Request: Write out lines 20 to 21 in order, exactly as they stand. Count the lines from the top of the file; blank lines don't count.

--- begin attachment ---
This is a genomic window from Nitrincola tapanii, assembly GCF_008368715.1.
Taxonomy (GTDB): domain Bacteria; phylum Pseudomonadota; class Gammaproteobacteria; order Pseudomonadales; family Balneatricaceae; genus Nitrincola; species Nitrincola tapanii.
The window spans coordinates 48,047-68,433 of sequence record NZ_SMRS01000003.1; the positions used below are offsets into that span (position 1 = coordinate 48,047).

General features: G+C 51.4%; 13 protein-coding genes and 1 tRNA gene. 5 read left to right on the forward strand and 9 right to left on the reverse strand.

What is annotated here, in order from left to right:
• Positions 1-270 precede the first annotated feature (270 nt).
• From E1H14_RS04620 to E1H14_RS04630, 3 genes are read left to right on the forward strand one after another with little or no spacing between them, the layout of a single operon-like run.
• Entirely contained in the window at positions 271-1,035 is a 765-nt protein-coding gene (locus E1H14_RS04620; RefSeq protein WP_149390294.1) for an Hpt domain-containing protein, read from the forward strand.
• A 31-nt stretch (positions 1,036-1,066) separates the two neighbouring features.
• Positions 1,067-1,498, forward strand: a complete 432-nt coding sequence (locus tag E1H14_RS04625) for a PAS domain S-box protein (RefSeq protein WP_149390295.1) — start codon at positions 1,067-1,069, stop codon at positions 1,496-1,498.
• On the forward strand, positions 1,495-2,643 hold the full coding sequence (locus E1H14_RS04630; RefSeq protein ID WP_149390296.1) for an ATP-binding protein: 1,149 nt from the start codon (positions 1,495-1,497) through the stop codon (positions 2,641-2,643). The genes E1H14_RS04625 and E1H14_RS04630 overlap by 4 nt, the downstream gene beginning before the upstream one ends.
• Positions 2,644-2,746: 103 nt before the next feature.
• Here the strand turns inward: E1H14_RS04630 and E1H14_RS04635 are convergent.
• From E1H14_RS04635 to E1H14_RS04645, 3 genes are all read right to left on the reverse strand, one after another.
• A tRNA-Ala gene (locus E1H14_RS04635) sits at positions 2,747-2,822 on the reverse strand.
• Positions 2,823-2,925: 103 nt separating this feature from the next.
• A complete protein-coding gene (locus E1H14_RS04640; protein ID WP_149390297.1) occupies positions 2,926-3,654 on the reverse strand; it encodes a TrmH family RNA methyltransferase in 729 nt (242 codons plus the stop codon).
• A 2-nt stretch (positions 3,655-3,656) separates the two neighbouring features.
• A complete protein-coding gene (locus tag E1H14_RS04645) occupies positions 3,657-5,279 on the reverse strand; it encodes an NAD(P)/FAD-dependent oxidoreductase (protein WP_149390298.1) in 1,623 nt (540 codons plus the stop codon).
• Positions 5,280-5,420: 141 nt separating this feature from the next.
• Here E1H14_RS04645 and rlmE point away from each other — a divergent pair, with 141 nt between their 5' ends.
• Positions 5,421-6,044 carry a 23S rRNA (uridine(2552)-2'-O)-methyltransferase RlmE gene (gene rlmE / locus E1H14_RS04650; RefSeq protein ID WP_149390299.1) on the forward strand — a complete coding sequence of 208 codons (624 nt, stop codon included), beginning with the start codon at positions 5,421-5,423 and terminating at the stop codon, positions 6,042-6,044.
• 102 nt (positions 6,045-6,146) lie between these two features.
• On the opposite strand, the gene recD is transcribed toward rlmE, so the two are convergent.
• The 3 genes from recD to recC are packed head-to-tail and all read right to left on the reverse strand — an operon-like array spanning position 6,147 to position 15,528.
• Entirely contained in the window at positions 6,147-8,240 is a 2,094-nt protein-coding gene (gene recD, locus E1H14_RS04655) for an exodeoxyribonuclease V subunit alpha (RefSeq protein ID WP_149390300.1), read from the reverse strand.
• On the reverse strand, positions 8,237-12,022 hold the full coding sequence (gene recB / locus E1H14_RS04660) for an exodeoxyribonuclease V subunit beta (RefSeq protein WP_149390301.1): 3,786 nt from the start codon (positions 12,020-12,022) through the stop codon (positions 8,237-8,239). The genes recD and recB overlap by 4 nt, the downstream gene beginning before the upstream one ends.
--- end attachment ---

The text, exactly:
• Positions 5,280-5,420: 141 nt separating this feature from the next.
• Here E1H14_RS04645 and rlmE point away from each other — a divergent pair, with 141 nt between their 5' ends.